They were guaranteed jobs by agents of large Canadian companies such as the Canadian Pacific Railway and the Hudson's Bay Company. Having seen Canada for themselves, Punjabis sent home letters to their fellow countrymen, recommending them to come to the 'New World'.[33] Though initially reluctant to go to these countries due to the treatment of Asians by the white population, many young men chose to go upon the assurance that they would not meet the same fate.[32]

Government quotas were also established to cap the number of Indians allowed to immigrate to Canada in the early 20th century. This was part of a policy adopted by Canada to ensure that the country retained its primarily European demographic, and was similar to American and Australian immigration policies at the time. These quotas only allowed fewer than 100 people from India a year until 1957, when it was marginally increased (to 300 people a year). In comparison to the quotas established for Indians, Christians from Europe immigrated freely without quotas in large numbers during that time to Canada, numbering in the tens of thousands yearly.[34]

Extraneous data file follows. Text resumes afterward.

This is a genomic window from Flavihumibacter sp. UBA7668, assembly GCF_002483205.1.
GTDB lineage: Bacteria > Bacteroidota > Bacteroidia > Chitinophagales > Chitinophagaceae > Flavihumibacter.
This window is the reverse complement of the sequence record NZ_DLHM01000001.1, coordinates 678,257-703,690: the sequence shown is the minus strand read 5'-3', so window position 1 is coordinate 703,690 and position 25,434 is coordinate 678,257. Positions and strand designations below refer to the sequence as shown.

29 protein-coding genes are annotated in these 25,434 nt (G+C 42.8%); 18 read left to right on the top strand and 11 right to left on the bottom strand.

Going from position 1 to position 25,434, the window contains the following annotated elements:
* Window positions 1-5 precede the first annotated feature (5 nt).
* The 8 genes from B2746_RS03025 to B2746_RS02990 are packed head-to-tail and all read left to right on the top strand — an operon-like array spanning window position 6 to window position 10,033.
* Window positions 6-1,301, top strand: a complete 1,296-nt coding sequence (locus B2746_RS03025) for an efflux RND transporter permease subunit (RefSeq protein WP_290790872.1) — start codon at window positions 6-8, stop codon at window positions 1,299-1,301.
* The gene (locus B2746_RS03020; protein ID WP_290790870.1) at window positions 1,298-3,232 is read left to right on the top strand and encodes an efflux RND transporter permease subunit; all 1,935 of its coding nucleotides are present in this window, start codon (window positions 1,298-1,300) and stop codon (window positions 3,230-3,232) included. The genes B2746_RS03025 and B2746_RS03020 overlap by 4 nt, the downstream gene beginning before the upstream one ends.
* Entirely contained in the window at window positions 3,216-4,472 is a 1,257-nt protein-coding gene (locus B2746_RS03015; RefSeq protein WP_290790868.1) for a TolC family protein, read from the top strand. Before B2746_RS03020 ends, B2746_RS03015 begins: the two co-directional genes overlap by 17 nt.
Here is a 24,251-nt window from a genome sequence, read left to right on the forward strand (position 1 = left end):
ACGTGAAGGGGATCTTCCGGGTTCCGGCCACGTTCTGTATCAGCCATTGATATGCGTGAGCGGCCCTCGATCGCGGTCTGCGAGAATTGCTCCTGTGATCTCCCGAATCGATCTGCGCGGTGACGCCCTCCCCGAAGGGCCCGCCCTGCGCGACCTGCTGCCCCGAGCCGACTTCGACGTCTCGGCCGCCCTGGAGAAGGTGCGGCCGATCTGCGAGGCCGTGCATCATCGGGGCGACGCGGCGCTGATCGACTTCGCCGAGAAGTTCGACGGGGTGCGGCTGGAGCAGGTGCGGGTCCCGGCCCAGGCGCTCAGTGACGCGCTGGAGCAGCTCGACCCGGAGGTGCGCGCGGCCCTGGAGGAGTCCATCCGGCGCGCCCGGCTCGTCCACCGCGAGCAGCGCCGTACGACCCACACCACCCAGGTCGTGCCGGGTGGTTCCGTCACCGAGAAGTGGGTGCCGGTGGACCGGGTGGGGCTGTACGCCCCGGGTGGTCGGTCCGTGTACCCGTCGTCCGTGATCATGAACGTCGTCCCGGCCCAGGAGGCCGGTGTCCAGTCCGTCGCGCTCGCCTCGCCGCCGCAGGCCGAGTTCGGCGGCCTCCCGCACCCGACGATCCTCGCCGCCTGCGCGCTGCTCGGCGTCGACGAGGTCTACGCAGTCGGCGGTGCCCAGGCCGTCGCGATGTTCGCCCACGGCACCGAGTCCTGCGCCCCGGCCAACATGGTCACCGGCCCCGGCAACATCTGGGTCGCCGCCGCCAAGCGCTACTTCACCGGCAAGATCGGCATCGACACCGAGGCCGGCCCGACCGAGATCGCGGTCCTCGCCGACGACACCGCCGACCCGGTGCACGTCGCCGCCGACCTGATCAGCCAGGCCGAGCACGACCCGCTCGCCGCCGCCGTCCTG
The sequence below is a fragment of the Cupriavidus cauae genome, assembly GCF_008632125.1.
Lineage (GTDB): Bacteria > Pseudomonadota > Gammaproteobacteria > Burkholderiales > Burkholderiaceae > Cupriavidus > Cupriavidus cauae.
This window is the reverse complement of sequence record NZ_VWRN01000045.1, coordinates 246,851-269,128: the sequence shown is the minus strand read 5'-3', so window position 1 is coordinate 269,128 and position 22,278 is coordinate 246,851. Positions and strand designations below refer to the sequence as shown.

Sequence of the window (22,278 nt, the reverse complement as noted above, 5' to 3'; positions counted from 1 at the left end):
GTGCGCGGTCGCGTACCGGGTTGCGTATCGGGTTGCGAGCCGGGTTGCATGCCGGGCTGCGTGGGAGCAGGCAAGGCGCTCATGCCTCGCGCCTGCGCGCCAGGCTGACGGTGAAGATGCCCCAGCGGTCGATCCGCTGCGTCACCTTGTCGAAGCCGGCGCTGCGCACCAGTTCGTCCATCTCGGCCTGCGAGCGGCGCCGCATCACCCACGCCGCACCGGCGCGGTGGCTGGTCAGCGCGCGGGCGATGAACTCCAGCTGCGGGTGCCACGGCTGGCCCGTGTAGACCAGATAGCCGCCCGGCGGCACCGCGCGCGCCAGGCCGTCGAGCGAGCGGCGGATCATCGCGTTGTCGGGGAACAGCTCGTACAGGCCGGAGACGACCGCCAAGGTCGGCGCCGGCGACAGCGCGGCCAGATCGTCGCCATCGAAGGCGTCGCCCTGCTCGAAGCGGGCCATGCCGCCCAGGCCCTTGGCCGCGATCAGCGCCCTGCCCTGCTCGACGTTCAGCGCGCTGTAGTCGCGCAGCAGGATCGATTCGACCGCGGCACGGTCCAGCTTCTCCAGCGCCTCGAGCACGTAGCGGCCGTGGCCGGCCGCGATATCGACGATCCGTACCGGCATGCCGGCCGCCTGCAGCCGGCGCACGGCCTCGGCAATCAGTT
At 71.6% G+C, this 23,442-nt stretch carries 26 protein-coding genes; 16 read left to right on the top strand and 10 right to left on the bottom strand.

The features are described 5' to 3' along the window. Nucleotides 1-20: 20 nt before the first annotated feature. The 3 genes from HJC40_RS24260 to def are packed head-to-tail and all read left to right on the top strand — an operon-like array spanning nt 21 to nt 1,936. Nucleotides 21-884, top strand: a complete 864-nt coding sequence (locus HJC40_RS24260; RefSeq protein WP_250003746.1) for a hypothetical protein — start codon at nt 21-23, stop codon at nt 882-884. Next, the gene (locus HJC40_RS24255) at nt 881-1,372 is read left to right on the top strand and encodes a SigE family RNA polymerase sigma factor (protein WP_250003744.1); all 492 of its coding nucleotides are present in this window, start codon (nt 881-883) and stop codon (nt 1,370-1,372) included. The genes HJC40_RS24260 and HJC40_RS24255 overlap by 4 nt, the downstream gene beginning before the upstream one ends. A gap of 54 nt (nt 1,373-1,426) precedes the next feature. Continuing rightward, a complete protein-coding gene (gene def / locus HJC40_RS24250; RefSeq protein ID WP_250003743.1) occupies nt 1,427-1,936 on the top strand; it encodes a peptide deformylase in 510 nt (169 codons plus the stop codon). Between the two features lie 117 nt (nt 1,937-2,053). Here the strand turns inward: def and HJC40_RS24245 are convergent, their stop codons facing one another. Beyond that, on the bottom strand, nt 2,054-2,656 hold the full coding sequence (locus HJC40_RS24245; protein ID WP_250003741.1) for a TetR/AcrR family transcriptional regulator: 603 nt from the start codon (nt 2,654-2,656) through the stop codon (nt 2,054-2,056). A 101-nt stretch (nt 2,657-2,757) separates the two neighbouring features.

Early 20th century

Indians at CPR station in Vancouver, c.1914

Throughout history up to the present day, the majority of South Asian Canadians have been of Indian origin. Following their brief passage through British Columbia in 1897, Canada had an estimated 100 persons of Punjabi Sikh origin by 1900, concentrated in the western province.[35] Canada's first relatively major wave of South Asian immigration—all men arrived in Vancouver in 1903.[31] These migrants had heard of Canada from British-Indian troops in Hong Kong, who had travelled through Canada the year prior on their way to celebrate the coronation of Edward VII.[31]